Monday's Normandy Four summit on peace in Ukraine was a first step in a positive direction, despite persistent disagreements between Moscow and Kyiv, Lithuanian President Gitanas Nausėda says.
The Ukrainian, Russian, French and German leaders “failed to reach consensus on many issues” in Paris, but the talks were “the first step in a positive direction”, he told reporters in Utena, eastern Lithuania.
Russian President Vladimir Putin and Ukraine's Volodymyr Zelensky held their first face-to-face meeting on the sidelines of the four-way summit in Paris.
“I am glad that the two sides finally sat down at the negotiating table, and I hope that much can be done if these discussions continue and international support for Mr. Zelensky is sufficient,” Nausėda said.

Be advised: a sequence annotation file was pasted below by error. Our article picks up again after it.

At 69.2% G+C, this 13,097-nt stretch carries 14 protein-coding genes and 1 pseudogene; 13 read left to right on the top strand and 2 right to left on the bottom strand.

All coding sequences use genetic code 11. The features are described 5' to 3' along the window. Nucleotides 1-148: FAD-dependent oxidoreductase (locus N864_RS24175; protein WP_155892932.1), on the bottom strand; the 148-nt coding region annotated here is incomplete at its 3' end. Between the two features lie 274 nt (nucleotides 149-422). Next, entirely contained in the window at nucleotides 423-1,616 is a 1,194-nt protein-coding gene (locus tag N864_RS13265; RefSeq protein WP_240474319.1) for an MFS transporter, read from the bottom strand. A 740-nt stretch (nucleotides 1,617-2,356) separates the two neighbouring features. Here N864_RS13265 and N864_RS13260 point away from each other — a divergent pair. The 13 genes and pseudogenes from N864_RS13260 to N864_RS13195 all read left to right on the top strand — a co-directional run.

Some measures to de-escalate the war in Ukraine were agreed upon in Paris, but no major breakthrough was achieved on ending the five-year conflict.
The four leaders said in a joint statement that they agreed on a full ceasefire and a withdrawal of forces from the conflict zones in Eastern Ukraine by March 2020.
However, the Ukrainian and Russian presidents failed to agree on which should come first: the restoration of Kyiv's control over its borders in the eastern part of the country or local elections in Donbass.
“I think Ukraine's borders-prior-to-elections demand is certainly much more reasonable in every sense," Nausėda said.
The next Normandy Format summit is to be held in four months.
The UN estimates that the armed conflict between the Kyiv government and the Russia-backed separatists in eastern Ukraine has claimed more than 13,000 lives since 2014.
Separatists took control of the Donetsk and Luhansk regions shortly after Russia had annexed Ukraine's Crimean Peninsula.